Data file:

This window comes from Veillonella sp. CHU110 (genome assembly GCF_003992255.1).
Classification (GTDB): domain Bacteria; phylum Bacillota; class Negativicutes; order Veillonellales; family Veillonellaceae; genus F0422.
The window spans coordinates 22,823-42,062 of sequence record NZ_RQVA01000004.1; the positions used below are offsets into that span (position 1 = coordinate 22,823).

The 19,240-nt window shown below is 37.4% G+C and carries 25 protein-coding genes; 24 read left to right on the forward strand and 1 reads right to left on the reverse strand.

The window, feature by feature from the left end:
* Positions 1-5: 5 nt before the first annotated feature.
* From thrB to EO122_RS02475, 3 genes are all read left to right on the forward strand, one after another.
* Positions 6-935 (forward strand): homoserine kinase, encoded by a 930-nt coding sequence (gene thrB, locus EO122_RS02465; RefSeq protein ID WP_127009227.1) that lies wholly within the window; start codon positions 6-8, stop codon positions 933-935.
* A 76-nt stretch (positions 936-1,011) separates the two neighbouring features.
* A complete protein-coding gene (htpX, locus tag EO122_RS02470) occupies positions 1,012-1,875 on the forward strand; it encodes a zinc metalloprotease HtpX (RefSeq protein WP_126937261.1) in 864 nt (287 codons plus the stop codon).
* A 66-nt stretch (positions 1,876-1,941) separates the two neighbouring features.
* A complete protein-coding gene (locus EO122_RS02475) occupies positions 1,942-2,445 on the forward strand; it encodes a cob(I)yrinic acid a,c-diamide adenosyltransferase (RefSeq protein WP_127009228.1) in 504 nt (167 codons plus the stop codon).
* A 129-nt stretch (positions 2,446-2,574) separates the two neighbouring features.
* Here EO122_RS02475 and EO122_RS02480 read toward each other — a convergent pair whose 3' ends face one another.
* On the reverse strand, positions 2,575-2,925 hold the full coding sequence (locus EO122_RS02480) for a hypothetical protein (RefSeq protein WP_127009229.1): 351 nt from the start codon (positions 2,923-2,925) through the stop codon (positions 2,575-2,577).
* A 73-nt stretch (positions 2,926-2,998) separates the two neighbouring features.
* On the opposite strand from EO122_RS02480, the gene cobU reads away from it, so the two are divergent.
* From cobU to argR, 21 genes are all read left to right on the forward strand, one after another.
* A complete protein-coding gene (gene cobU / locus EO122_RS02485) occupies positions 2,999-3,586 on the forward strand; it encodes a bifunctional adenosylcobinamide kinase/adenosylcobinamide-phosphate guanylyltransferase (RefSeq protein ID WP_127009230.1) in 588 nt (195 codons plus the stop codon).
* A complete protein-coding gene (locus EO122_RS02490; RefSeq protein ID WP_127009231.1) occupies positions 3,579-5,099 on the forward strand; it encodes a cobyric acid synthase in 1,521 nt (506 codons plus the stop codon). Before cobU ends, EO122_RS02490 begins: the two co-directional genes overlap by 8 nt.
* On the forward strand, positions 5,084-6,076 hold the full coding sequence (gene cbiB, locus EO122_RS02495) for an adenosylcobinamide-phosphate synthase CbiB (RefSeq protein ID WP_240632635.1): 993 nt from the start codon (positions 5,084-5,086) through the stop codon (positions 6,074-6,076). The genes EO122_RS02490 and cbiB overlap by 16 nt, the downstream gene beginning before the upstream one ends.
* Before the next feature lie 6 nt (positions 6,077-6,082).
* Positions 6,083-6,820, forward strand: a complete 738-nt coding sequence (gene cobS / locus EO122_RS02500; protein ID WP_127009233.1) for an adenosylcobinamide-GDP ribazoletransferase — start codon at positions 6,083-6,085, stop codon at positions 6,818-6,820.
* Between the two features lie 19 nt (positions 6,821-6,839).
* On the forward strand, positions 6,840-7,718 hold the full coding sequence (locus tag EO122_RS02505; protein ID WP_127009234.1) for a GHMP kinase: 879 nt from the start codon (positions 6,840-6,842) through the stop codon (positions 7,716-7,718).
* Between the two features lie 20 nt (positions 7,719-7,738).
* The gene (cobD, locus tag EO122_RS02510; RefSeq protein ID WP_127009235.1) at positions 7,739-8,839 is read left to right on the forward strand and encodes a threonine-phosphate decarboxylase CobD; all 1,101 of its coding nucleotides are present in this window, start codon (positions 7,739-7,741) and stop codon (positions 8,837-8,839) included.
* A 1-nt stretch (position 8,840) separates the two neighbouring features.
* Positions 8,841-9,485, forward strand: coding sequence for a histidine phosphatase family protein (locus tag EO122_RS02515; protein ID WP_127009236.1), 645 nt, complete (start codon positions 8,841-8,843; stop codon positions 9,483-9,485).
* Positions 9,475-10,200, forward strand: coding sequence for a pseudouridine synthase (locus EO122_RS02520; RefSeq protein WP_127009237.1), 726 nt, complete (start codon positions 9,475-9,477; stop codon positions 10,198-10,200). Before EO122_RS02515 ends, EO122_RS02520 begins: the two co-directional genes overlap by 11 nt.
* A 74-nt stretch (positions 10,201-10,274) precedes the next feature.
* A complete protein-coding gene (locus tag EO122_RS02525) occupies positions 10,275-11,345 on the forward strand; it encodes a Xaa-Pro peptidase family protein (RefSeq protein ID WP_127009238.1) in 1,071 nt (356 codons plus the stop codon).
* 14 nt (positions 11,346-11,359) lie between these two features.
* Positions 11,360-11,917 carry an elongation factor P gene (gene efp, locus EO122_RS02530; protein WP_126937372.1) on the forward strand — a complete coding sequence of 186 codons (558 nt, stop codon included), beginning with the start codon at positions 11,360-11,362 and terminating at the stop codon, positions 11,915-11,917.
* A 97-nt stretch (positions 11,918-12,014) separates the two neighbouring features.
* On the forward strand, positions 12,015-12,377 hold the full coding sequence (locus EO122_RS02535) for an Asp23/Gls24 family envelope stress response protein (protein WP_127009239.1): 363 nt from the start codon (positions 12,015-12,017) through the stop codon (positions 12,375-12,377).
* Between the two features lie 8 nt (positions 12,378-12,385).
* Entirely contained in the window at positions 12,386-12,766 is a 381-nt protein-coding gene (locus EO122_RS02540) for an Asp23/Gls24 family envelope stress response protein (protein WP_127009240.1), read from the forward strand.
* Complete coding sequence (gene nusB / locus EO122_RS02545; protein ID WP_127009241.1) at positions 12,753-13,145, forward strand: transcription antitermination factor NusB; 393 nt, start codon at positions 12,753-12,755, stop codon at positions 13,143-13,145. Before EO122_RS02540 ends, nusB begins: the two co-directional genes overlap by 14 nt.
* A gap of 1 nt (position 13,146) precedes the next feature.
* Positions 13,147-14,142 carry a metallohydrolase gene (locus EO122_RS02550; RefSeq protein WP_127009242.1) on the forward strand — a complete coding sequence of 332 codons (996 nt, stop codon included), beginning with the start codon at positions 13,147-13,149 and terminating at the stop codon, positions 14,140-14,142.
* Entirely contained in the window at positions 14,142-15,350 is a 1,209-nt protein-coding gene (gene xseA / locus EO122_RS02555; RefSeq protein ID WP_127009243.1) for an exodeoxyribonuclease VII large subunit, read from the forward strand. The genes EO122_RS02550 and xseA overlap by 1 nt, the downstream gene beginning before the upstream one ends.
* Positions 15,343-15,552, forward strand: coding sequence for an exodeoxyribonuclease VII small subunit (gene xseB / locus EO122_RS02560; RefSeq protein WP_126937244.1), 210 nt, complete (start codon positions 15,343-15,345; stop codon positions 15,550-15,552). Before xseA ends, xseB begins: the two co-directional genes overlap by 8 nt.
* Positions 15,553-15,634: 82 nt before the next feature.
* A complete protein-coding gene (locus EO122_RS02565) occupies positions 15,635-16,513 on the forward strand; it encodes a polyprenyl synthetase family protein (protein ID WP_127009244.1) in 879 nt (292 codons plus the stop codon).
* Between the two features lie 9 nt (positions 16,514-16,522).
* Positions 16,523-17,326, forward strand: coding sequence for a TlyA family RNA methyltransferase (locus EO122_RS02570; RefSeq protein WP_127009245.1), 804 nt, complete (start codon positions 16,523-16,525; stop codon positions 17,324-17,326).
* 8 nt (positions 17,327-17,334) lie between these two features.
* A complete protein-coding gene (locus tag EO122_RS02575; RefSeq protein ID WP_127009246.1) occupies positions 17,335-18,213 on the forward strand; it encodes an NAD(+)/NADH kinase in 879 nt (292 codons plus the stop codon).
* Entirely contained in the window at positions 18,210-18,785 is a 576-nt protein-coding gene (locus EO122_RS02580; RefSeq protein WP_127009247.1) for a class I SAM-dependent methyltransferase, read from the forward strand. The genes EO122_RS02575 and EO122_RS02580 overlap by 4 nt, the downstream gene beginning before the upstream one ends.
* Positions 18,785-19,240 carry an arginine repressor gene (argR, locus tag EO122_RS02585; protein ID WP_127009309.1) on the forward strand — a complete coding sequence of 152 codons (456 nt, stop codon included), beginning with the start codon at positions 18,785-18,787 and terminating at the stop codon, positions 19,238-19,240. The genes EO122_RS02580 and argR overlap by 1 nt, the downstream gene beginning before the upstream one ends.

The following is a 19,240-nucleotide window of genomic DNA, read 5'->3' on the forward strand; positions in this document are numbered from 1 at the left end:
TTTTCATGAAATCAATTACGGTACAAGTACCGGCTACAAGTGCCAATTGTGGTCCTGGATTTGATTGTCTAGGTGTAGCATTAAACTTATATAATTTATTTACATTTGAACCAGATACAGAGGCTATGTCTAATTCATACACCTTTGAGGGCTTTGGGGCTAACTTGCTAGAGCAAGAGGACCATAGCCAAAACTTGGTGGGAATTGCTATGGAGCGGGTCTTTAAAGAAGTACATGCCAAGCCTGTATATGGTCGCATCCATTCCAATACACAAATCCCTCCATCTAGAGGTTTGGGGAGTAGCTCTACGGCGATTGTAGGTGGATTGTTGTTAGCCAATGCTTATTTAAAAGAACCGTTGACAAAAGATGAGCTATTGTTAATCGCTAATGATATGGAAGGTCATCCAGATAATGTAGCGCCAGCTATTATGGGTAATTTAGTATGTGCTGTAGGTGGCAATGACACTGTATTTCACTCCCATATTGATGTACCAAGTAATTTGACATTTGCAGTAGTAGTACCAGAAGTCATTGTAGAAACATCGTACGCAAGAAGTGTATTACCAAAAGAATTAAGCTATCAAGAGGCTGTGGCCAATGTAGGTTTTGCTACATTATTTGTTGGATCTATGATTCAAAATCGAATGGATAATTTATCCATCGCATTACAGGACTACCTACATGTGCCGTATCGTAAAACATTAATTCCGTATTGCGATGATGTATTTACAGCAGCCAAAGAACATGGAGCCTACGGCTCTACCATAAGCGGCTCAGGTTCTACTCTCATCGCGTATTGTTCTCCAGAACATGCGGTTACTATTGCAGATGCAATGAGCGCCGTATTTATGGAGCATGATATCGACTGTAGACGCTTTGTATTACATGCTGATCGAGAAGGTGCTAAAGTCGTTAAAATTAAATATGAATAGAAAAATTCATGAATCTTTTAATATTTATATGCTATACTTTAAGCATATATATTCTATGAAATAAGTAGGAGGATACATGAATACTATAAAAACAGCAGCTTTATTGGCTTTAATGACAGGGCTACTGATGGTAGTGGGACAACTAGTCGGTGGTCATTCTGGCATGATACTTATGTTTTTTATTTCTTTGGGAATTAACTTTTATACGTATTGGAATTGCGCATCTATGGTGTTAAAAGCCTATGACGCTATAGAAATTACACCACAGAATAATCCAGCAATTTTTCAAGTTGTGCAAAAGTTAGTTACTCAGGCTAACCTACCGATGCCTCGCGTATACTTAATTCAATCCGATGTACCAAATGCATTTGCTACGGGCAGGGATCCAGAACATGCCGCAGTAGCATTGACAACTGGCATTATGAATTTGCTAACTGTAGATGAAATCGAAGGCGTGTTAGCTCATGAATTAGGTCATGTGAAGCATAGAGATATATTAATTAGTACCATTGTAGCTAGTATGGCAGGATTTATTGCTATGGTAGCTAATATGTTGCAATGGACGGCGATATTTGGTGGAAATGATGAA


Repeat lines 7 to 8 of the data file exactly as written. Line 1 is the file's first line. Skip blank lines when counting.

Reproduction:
* From thrB to EO122_RS02475, 3 genes are all read left to right on the forward strand, one after another.
* Positions 6-935 (forward strand): homoserine kinase, encoded by a 930-nt coding sequence (gene thrB, locus EO122_RS02465; RefSeq protein ID WP_127009227.1) that lies wholly within the window; start codon positions 6-8, stop codon positions 933-935.